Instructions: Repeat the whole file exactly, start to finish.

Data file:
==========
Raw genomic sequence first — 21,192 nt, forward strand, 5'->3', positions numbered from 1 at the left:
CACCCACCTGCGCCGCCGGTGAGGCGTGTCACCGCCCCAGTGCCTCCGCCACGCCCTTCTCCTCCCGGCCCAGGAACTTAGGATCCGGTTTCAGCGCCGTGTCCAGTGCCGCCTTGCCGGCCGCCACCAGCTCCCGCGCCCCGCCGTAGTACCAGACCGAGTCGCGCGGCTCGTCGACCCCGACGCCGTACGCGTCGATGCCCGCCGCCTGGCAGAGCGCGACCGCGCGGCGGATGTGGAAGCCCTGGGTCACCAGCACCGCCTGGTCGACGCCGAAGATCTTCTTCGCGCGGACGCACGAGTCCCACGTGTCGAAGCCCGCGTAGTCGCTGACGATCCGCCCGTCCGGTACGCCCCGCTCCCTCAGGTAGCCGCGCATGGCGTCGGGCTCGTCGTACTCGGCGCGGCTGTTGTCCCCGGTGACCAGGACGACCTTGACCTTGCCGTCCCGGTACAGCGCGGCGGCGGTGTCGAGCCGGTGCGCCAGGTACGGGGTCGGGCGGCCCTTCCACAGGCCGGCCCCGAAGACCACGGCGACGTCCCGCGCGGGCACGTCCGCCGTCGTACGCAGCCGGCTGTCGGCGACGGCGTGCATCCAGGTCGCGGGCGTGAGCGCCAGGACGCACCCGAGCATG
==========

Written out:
Raw genomic sequence first — 21,192 nt, forward strand, 5'->3', positions numbered from 1 at the left:
CACCCACCTGCGCCGCCGGTGAGGCGTGTCACCGCCCCAGTGCCTCCGCCACGCCCTTCTCCTCCCGGCCCAGGAACTTAGGATCCGGTTTCAGCGCCGTGTCCAGTGCCGCCTTGCCGGCCGCCACCAGCTCCCGCGCCCCGCCGTAGTACCAGACCGAGTCGCGCGGCTCGTCGACCCCGACGCCGTACGCGTCGATGCCCGCCGCCTGGCAGAGCGCGACCGCGCGGCGGATGTGGAAGCCCTGGGTCACCAGCACCGCCTGGTCGACGCCGAAGATCTTCTTCGCGCGGACGCACGAGTCCCACGTGTCGAAGCCCGCGTAGTCGCTGACGATCCGCCCGTCCGGTACGCCCCGCTCCCTCAGGTAGCCGCGCATGGCGTCGGGCTCGTCGTACTCGGCGCGGCTGTTGTCCCCGGTGACCAGGACGACCTTGACCTTGCCGTCCCGGTACAGCGCGGCGGCGGTGTCGAGCCGGTGCGCCAGGTACGGGGTCGGGCGGCCCTTCCACAGGCCGGCCCCGAAGACCACGGCGACGTCCCGCGCGGGCACGTCCGCCGTCGTACGCAGCCGGCTGTCGGCGACGGCGTGCATCCAGGTCGCGGGCGTGAGCGCCAGGACGCACCCGAGCATG